It causes me to think about what a Christian woman should wear to represent Christ. I know we are not supposed to dress immodestly because we don’t want to draw negative attention to ourselves. If we want people to see us as followers of Christ, as I tell my daughters, in words, actions, thoughts and deeds – what does that look like? I think the way we dress can say a lot about who we are and how we desire to honor God.

This chapter is a call out to me on what dressing for God looks like. It certainly leaves us with much to think as it relates to our choice for dress. We don’t just turn our Christianity on or off whether its a Sunday or any other day of the week, so the question I will take to my closet this morning is, “How can I dress for Godly Success?”

Dangerous Assumption

Just Believe

Just Believe

Genesis 20:11 Abraham replied, “I said to myself, ‘There is surely no fear of God in this place, and they will kill me because of my wife.’

I want to just smack Abraham. Here is a prophet of God and he lies to Abimelech that Sarah is his sister. His rationale, “There is surely no fear of God in this place.” [This is where I would launch a good back hand across the back of his head.] So what Abraham – Isn’t that when God reveals himself? But Abraham is afraid that telling the truth could result in death so he chooses to lie instead?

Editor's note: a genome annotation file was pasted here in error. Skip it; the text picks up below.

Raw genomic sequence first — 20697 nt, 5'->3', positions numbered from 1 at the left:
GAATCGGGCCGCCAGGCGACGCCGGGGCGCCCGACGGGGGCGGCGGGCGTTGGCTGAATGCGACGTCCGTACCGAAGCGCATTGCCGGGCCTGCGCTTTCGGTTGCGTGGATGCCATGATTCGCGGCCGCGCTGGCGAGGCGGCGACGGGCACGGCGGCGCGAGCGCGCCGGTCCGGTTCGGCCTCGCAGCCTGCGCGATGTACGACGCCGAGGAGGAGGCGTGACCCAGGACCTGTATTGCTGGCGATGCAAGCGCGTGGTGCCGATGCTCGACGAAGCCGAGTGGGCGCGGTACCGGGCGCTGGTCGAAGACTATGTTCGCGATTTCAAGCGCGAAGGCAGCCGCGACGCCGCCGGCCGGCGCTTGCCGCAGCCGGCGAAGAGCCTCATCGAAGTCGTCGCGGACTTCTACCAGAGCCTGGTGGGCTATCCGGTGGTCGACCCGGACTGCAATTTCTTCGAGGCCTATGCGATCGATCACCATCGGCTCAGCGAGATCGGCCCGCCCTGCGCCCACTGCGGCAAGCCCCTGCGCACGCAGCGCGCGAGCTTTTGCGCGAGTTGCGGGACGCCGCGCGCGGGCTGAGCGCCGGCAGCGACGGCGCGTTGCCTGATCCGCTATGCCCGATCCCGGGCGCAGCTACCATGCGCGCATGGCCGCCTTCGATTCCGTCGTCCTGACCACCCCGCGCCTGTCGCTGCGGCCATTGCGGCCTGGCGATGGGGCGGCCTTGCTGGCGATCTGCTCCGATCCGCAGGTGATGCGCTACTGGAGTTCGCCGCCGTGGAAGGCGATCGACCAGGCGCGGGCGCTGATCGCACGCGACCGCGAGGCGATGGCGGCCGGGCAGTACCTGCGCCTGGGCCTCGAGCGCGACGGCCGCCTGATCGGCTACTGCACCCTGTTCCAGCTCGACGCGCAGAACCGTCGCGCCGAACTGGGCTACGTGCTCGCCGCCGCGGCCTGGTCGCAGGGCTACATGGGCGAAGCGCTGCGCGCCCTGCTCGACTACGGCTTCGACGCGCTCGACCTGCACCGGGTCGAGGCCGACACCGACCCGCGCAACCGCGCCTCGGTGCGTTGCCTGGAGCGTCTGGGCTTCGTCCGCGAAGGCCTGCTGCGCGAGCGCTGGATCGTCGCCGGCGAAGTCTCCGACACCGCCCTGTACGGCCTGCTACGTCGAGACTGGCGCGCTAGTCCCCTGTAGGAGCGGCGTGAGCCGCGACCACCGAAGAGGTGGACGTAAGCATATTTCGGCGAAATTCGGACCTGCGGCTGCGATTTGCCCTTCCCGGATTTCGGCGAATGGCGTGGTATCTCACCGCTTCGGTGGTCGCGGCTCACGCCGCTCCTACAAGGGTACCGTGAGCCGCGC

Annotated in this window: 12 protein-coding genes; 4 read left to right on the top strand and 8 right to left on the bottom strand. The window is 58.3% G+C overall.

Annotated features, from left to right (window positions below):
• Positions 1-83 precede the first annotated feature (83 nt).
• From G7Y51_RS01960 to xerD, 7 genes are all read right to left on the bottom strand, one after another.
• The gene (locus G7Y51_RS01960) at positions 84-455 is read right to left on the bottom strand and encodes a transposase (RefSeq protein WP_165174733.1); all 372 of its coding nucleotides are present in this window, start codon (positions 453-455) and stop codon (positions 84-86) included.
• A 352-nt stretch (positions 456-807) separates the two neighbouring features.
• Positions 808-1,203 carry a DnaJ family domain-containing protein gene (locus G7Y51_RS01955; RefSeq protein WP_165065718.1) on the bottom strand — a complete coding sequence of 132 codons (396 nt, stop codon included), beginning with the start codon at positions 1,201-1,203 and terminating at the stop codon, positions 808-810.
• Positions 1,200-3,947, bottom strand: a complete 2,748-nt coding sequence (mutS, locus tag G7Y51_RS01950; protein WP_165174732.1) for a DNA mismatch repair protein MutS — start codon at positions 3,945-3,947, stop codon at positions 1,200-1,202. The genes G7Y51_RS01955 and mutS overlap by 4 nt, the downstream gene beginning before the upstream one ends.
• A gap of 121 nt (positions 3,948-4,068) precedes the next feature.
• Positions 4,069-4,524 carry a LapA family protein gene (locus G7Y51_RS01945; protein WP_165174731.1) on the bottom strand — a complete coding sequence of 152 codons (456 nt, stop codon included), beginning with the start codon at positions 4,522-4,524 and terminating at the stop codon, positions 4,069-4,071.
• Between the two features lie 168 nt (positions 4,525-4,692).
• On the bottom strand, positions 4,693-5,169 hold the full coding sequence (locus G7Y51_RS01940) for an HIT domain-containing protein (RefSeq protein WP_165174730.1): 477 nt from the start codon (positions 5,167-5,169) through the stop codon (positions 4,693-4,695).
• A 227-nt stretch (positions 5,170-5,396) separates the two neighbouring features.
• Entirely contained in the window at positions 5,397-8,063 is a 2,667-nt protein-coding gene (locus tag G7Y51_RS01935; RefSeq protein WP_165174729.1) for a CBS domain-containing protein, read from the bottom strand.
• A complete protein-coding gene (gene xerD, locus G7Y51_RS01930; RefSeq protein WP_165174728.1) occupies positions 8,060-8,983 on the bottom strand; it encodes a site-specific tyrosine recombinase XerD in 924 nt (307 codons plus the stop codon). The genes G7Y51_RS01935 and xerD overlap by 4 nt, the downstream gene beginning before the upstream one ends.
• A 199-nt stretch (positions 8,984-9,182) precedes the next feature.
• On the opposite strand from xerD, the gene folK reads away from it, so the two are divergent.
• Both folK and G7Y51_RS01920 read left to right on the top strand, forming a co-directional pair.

What?! Like getting caught in a lie would guarantee his safety? As a result, Abraham made a dangerous assumption in Genesis 20.

I’m seeing a theme in Abraham’s life and I believe Abraham’s greatest fault is his disbelief in God. Yet, the single, most fundamental thing that God asks of us is to believe. That is a theme throughout the entire bible and is also God’s message to us. In Genesis, we see evidence of God’s heart for those who believe and then fast forward to the new testament and to sum it up in one verse, Acts 16:31 says, “Believe in the Lord Jesus and you will be saved, you and your household.” Without belief in God, nothing else matters… NOTHING! From our own salvation to how we live out our lives in reverence to God as a [action] believer!